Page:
Friday, February 27, 2009

Stages of Grief

First Stage

Unwilling to wait

for the secession of breath

from history

I study the Tarot


and ephemerides

Seeking arrest in arcane rituals

succour on phantom altars

hope in despair’s wake

Like a prodigy

lapping the stages of grief

I advance to immobility

Second Stage

“Take your support where you find it”

advised a sister

who inherited in a day

five children to her four

Plus parents

made a soccer team

Mick Jagger screamed

“You don’t always get what you want.”

A gift with consequences

and rewards

Beatification assured

Third Stage

Tears like acid rain

she weeps in plain sight


excoriating the whole world

with her pain

That one is tragic


wears suffering like a badge

Fourth Stage

Betrayal has its own aroma

scenting victim

and transgressor

Your organs betray you

flickering off and off

You said, “I thought

they’d make an exception

in my case”

when you talked of death

It made me wince

Fifth Stage

I gaze upon my fingertips

I pray the incantation

to write you into my being

So many words have flowed

between us

So many joys we’ve shared

So many words forsake us

So many worlds unshared

Obedience to biology

Surrender to the Wheel

I am comforted

by contemplation

of your molecules

Thursday, February 26, 2009

The Last Word

Where do you suppose
the urge for self-immolation
comes from?

An inability to rest upon laurels
An unquenchable itch
to pick at scabs
A quest for absolutes
A final piercing 
sharp tongues poised
A bullet to the head
“Make sure he’s dead!”

All hands upon the oars
that push us round
and round

Who can tell mutton
from goats not sheep
the bespoken
from the coveted
the forgiven
from the merely guilty
Looks deceive

All lips pursed to speak
cacophony of reason
and bunk
Infinity of syllables
Inanity of yearning 
for the last word


Wonder like miasma intrudes

Seeking guidance in foreign terrain

my fingers trace

the hole in my chest

my heart’s domain

I wonder if it’s possible

to scoop up the good times

horde them like a precious salve

anoint when needed


to coax a smile

in a fading afternoon

I wonder if you can see

through my lies

made up excuses

for staying one more

one more hour

I am brave for a day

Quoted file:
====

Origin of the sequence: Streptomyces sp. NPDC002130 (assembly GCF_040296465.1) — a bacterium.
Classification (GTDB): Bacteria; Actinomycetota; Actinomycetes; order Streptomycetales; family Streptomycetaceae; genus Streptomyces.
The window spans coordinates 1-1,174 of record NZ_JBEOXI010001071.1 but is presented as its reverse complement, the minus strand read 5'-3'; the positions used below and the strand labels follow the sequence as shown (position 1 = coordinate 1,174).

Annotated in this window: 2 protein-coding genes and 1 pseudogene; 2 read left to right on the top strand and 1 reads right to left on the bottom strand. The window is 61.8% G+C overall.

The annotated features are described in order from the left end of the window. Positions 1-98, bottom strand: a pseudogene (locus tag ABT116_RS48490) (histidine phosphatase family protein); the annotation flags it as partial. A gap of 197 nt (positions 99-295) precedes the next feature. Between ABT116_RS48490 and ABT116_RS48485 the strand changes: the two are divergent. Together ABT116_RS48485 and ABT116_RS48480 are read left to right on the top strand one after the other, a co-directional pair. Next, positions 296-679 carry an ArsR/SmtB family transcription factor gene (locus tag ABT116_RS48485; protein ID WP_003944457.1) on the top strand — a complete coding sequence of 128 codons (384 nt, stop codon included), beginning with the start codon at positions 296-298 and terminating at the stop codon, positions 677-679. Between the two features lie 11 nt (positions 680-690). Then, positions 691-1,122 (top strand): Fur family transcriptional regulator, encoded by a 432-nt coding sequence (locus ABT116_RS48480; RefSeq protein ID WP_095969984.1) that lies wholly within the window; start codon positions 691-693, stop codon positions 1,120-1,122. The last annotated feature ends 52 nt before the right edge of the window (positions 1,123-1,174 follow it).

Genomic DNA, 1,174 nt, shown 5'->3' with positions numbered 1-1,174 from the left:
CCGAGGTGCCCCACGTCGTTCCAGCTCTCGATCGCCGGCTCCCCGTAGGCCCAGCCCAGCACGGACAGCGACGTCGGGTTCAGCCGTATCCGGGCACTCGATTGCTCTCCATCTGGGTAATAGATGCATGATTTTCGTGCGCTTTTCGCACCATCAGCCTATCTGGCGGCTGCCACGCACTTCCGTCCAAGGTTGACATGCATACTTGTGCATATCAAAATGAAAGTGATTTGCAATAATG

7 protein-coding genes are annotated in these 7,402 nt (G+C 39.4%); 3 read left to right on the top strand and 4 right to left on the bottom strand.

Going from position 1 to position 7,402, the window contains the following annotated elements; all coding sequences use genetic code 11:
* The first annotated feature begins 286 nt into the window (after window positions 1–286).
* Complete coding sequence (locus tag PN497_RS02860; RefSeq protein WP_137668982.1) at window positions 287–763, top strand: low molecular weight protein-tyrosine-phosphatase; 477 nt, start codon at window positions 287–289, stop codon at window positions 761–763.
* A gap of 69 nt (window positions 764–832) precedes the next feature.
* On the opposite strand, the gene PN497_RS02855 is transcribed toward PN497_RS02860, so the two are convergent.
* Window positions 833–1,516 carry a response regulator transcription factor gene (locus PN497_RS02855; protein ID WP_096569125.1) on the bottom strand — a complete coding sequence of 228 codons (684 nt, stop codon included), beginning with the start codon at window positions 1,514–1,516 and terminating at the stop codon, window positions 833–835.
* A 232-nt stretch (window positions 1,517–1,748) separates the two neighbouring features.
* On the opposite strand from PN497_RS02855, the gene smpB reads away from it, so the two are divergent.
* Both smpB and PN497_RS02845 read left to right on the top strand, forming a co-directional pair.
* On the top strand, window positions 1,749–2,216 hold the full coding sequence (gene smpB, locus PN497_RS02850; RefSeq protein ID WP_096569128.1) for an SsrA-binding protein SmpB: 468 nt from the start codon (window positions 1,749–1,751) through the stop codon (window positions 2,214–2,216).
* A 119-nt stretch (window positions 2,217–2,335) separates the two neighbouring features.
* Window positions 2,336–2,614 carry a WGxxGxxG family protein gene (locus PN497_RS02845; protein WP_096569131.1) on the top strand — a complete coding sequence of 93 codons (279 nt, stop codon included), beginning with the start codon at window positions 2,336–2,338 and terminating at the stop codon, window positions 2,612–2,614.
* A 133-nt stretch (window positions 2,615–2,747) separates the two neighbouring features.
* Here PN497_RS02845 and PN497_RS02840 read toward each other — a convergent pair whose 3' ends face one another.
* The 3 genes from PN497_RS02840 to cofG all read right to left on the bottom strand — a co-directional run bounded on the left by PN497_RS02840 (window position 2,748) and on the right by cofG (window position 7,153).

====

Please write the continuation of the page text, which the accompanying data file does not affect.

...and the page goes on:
for a night

for as long as it takes

I’ve sworn myself to silence

I wonder if the muscle disappearing

under your skin

will reveal the bones broken

in childhood accidents

if the memories dropping like bombs

from the hatches of your mind

will reveal the absence of you

Wonder is a gift best given

to the young

whose blood affirms life

unimpeded by anticipated grief

Wednesday, February 25, 2009

Hitting the Spiritual Reset Button

In mid-January, I evacuated our country home because of a fast-moving fire, whipped by 80 mph winds that had blown the trash bins down the road several times that morning. A reverse 911 call instructed everyone in the neighborhood to evacuate.

I considered for all of 30 seconds whether or not to leave. Our one road in and out melded with a visual of the clogged roads in the wake of Hurricane Katrina.

Rousting Mom from bed where she had gone to nurse the flu, I said plainly, “No time for a shower. We have to leave.”

I made an armload: laptop, purse, checkbook and cash, 2008 tax records in mid-organizing. Off to corral the cat.

Animals have a special attitude that kicks in when something important like fleeing a fire tops the “to do” list. Tink didn’t appear at the rustle of the treats package. Damn!

We sheltered at my son’s house 30 minutes away, anxiously glued to computer and TV screens, awaiting periodic sheriff’s updates. Tink stayed on our laps, unsure about a field trip to someone else’s home.

Our house was spared by winds that didn’t turn northeast where it lay directly in the awful path. I thanked God for the firefighters’ efforts and the mercifully minor destruction, a miracle that nothing worse had happened.

Afterwards, I thought, “What a gift, to be required to decide at a moment’s notice, what’s important in my life.” It's like hitting the spiritual reset button.

It turns out that, as much as I love the family photographs, artwork collected from our travels, and treasures that map a lifetime, I’m not attached to any of those things. Just as I walked away that day of the fire, I know now that I could give up my possessions if I had my family safely with me. They would be enough.

Monday, February 16, 2009


A worm spins ceaselessly

encasing itself to change

from humble self to self flying free

Rudely disrupted in midlife

Are those dross or silken strands

My family history lies in a book

back in the village of my ancestors

Each name a word in a story

penned one character at a time

I cannot tell if the story is high drama

profound philosophy

or conundrum of humanity

My family favored unisex names

for the girl children

prospering us with fortitude

In cattle class of cargo ships

we arrived as brides not adventurers

Oh, ancient grandfather,

which third wife wept relief

at the death of Lao Yeh’s first lady

which patriarch cursed heaven

at rivers of female progeny

which daughter, breath resolute,

awaited the birth of Young Sir

Parsing truth from desire

we pick the threads apart

Redeeming the spinners’ sacrifice

weaving new designs of hope

we write our fate